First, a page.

By Robin Ngai, Staff Writer
Once again, it’s that time of the year again when chalk-tasting Sweethearts are back on shelves, heart decals are plastered on dorm windows, and couples seem to increase by the dozens.
Yes ladies and gents, it’s Valentine’s day, that holiday where we define love by the amounts of chocolates or flowers we get from our significant others and the sappy e-cards our parents send to us. It makes us question what love really is, and whether it even exists.
There’s a lot of deep thoughts going on about love, and sometimes they may even create some existential crises.
But this Valentine’s day I won’t be so focused on a single pity party. Instead, I see it as the time of year to celebrate Galentine’s day. As Amy Poehler states it’s a day for “ladies celebrating ladies.”
Usually Galentine’s day is celebrated the day before Valentine’s day, but for all us single ladies out there, we might as well make it a two day extravaganza! From going out to dinner with some of your favorite gals to making voodoo dolls of ex-boyfriends (I’m kidding, I promise), there are many great ways to celebrate.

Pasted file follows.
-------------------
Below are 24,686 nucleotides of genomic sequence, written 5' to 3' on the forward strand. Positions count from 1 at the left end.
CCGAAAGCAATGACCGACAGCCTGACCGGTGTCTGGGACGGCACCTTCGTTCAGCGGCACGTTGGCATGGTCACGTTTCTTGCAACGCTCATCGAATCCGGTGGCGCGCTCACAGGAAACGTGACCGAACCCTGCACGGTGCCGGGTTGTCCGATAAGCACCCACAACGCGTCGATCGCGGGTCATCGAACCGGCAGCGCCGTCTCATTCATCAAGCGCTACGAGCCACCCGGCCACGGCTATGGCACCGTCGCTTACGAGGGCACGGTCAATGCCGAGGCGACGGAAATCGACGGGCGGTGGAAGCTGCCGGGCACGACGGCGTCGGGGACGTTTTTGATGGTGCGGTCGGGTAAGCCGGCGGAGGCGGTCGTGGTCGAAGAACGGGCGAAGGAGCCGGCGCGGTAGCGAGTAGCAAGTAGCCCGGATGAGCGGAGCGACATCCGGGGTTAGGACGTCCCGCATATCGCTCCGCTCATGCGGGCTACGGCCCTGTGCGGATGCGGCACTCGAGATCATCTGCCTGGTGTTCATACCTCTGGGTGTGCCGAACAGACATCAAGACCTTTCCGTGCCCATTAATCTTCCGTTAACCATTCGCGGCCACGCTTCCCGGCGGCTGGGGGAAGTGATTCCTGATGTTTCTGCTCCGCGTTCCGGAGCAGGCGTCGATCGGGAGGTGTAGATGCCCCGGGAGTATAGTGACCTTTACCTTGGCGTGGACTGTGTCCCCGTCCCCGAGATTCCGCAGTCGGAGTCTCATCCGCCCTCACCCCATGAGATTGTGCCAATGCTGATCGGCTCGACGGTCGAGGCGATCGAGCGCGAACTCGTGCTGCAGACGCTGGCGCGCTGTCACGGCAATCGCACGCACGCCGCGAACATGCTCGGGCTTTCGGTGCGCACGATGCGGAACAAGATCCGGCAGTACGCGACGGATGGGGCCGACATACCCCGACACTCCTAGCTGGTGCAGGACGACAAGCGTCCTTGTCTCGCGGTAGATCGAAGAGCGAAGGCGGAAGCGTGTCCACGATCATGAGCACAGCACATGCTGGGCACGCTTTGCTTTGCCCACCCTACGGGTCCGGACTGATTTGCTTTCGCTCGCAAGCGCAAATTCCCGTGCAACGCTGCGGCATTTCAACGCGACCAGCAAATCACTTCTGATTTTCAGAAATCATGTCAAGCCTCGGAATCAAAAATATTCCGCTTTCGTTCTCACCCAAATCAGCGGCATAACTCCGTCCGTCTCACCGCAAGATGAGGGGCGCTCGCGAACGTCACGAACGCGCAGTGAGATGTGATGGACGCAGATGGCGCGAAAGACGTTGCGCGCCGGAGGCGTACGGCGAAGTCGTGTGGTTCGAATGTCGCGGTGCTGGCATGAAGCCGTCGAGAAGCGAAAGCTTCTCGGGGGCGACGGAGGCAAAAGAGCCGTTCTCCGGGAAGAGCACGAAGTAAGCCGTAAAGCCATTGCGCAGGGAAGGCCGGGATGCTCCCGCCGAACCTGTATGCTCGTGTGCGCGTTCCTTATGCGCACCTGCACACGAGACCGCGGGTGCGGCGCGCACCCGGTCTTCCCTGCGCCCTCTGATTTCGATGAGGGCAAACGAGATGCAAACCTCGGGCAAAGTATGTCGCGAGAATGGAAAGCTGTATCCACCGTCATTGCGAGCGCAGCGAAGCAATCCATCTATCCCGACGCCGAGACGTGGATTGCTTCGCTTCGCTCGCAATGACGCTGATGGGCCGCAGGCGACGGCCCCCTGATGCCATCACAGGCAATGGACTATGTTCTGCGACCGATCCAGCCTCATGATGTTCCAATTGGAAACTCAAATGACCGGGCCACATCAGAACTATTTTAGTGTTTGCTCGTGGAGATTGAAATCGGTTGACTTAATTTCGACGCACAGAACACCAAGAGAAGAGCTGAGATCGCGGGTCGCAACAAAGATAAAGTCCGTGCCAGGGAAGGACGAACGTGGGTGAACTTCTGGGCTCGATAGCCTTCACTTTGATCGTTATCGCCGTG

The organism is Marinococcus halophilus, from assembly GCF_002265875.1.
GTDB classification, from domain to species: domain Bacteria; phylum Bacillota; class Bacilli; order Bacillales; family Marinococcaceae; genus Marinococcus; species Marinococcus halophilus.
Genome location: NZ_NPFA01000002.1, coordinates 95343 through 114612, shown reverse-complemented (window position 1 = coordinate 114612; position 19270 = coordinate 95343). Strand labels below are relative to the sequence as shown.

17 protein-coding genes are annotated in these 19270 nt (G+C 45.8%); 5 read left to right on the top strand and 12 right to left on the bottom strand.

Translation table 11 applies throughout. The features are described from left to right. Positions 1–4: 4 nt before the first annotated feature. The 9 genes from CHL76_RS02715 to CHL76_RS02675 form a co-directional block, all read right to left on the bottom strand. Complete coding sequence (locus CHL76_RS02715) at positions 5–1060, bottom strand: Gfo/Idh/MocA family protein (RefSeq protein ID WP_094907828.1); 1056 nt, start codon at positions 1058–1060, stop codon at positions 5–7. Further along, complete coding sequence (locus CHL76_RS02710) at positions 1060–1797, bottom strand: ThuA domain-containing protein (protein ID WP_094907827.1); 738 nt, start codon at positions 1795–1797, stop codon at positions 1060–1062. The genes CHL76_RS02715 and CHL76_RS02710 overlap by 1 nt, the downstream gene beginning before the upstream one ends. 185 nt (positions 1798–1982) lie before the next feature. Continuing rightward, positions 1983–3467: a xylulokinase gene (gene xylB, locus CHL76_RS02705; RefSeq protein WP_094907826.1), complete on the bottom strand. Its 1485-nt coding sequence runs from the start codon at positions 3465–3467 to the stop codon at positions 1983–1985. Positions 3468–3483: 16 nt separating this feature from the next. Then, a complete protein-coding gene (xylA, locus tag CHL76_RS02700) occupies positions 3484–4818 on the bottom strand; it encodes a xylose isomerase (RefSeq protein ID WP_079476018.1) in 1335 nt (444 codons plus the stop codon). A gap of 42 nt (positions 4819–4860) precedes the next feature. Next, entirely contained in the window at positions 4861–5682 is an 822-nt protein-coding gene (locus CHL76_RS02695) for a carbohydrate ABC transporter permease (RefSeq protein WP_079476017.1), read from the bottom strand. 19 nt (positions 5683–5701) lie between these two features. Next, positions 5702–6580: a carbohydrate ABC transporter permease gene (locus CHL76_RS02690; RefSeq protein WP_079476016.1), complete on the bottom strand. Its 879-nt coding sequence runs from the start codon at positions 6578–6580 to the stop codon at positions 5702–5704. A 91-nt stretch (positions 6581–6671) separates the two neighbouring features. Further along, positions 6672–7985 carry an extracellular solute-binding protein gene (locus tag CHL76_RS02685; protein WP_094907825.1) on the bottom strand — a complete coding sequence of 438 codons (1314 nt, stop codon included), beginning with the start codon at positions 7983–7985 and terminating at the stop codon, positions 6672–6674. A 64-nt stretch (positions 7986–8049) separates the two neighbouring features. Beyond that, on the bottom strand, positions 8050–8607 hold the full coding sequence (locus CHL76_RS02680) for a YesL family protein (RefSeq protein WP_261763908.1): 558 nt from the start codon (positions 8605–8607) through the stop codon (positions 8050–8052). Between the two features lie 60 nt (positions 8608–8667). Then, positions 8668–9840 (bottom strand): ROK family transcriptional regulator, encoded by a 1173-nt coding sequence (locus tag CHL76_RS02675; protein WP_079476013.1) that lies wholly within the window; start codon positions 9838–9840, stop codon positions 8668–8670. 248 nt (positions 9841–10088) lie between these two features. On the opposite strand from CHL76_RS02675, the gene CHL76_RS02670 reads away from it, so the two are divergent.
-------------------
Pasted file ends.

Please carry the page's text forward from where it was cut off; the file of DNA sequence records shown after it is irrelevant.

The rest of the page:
Boston also has some fun events planned for the next week in celebration of Valentine’s/Galentine’s day. You can volunteer with animals (who doesn’t love kittens and puppies) or attend a glass-blowing class (after all, nothing says love more than glass-blowing).
Closer to campus, there are a variety of dating games going on. Here are just a few put on by different student groups:
So whether you’re spending this weekend with your significant other or significant gals, love is in the air.
By Kate Ebeling, Staff Writer
Who said mass-transit was easy?